Prakash C, Tanwar N. Trigeminal neuralgia secondary to cerebellopontine angle tumor: A case report and brief overview. Natl J Maxillofac Surg [serial online] 2019 [cited 2019 Dec 12];10:249-52. Available from: http://www.njms.in/text.asp?2019/10/2/249/270703




   Introduction Top


Trigeminal neuralgia (TN) has been referred to as one of the most painful afflictions of humanity.[1] It is characterized by paroxysms of unilateral facial pain, most commonly in the second and third trigeminal divisions, that are severe and lancinating.[2],[3] Pain is commonly evoked by trivial stimuli, including washing, shaving, smoking, talking, or brushing teeth (trigger factors), and frequently occurs spontaneously. The condition is usually treated with carbamazepine or other anticonvulsant medications although surgical management has also been used in recalcitrant cases. Onset is usually in the middle or old age and is rare in children and young adults.[4] The other subdivisions of TN include the symptomatic form, which is considered to be pain indistinguishable from classic TN but caused by a demonstrable structural lesion other than vascular compression. Structural lesions include intracranial tumors and cysts such as acoustic neuroma, meningioma, epidermoid cysts, schwannomas, and pituitary adenoma, and demyelination disorders such as multiple sclerosis.[4] Here, we report a case of TN secondary to epidermoid cyst at the cerebellopontine angle (CPA).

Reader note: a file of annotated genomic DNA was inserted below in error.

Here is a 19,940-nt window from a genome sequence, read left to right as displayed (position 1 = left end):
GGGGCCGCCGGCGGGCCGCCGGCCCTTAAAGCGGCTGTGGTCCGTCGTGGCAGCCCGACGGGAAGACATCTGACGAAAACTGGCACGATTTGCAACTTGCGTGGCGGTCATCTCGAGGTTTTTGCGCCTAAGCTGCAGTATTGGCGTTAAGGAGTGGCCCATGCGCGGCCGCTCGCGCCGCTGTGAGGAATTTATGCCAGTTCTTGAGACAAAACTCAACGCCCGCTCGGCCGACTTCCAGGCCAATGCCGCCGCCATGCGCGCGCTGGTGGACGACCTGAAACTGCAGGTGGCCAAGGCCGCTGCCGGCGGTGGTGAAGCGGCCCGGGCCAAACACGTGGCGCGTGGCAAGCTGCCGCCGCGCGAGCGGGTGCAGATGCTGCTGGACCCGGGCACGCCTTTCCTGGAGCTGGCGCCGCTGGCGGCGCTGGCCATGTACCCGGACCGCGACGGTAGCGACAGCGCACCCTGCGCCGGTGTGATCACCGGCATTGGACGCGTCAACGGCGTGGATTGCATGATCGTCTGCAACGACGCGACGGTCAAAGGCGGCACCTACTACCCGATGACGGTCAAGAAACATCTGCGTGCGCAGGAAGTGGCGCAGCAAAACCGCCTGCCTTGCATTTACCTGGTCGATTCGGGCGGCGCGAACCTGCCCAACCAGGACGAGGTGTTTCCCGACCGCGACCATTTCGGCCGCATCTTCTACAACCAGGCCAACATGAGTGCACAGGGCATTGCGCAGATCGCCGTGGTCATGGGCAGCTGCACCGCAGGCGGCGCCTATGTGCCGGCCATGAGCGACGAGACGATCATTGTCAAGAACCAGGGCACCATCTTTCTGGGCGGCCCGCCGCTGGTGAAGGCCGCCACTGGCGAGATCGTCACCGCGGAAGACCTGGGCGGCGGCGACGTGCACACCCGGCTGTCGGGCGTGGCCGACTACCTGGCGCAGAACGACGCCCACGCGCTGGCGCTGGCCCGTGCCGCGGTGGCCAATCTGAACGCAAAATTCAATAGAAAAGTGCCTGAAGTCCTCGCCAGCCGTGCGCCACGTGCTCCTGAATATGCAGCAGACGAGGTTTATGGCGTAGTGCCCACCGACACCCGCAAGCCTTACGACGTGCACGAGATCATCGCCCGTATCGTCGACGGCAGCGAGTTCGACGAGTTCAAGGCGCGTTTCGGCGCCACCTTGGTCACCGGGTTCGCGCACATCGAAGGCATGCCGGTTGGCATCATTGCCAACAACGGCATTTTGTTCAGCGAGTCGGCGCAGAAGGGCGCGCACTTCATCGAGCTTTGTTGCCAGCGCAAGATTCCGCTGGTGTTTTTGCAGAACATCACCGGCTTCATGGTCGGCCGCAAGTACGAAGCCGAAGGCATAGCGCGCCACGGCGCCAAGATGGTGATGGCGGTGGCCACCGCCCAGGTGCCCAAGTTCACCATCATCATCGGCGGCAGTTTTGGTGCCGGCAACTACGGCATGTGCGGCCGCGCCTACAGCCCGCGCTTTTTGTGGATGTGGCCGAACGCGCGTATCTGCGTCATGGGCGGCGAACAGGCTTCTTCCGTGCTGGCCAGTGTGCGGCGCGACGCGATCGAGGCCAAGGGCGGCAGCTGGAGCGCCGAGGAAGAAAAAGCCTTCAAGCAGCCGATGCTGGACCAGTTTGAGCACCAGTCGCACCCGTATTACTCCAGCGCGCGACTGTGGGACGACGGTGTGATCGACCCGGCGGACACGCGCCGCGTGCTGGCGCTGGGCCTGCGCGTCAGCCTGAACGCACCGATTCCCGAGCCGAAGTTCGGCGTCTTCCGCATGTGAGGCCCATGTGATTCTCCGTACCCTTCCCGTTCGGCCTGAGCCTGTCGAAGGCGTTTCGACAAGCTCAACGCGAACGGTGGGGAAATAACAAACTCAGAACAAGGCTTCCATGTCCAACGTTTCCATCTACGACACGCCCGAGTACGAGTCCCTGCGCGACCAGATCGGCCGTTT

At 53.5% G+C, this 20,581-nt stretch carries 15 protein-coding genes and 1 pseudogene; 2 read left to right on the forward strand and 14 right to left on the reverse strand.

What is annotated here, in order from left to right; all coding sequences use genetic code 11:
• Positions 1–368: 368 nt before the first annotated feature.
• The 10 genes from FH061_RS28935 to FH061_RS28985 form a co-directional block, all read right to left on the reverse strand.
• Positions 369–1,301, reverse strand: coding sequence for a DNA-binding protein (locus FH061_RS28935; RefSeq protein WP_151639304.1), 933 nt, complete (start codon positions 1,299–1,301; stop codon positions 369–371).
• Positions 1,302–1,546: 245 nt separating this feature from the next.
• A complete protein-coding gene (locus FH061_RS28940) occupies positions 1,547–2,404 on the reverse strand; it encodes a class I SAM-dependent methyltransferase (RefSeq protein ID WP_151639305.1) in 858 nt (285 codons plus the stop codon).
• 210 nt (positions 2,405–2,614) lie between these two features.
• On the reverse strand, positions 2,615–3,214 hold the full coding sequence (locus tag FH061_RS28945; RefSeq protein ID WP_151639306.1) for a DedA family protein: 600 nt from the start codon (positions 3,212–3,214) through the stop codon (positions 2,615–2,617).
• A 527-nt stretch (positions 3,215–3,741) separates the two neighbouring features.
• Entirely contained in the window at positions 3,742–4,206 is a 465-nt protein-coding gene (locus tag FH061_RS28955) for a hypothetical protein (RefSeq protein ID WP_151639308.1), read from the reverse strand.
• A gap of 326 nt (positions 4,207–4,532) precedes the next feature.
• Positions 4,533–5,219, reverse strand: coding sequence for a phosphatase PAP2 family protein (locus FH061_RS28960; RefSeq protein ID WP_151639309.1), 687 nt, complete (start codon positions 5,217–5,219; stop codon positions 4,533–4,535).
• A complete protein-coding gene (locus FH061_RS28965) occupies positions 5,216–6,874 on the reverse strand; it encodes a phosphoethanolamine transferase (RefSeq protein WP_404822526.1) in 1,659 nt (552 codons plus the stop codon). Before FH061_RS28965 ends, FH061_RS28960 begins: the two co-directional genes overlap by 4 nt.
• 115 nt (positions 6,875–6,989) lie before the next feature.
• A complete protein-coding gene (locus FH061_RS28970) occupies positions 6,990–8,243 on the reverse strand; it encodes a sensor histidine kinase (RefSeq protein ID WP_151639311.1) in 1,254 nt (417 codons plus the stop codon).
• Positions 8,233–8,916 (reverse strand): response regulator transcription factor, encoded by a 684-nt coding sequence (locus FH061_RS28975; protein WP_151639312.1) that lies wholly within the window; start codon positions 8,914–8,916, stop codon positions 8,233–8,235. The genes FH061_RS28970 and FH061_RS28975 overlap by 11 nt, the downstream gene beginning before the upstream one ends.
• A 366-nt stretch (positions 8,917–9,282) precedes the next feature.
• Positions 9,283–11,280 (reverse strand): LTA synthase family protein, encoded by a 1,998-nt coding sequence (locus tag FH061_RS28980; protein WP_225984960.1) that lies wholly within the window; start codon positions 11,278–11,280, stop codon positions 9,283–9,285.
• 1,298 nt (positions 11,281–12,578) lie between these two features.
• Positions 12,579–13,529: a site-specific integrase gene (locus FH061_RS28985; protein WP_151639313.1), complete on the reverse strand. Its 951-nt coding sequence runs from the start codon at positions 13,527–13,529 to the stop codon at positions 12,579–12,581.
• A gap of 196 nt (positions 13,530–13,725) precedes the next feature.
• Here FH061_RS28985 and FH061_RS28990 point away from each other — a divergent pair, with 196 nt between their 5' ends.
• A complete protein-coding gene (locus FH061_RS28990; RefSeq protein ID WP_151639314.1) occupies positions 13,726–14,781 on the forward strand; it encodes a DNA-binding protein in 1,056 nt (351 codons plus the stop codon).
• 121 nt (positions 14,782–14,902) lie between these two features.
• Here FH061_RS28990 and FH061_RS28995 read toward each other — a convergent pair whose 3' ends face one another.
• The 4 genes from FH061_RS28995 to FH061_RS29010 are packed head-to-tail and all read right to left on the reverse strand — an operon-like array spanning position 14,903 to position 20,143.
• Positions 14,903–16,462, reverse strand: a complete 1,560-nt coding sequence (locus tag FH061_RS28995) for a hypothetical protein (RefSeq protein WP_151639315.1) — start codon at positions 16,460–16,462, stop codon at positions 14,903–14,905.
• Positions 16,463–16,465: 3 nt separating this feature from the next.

Case Report Top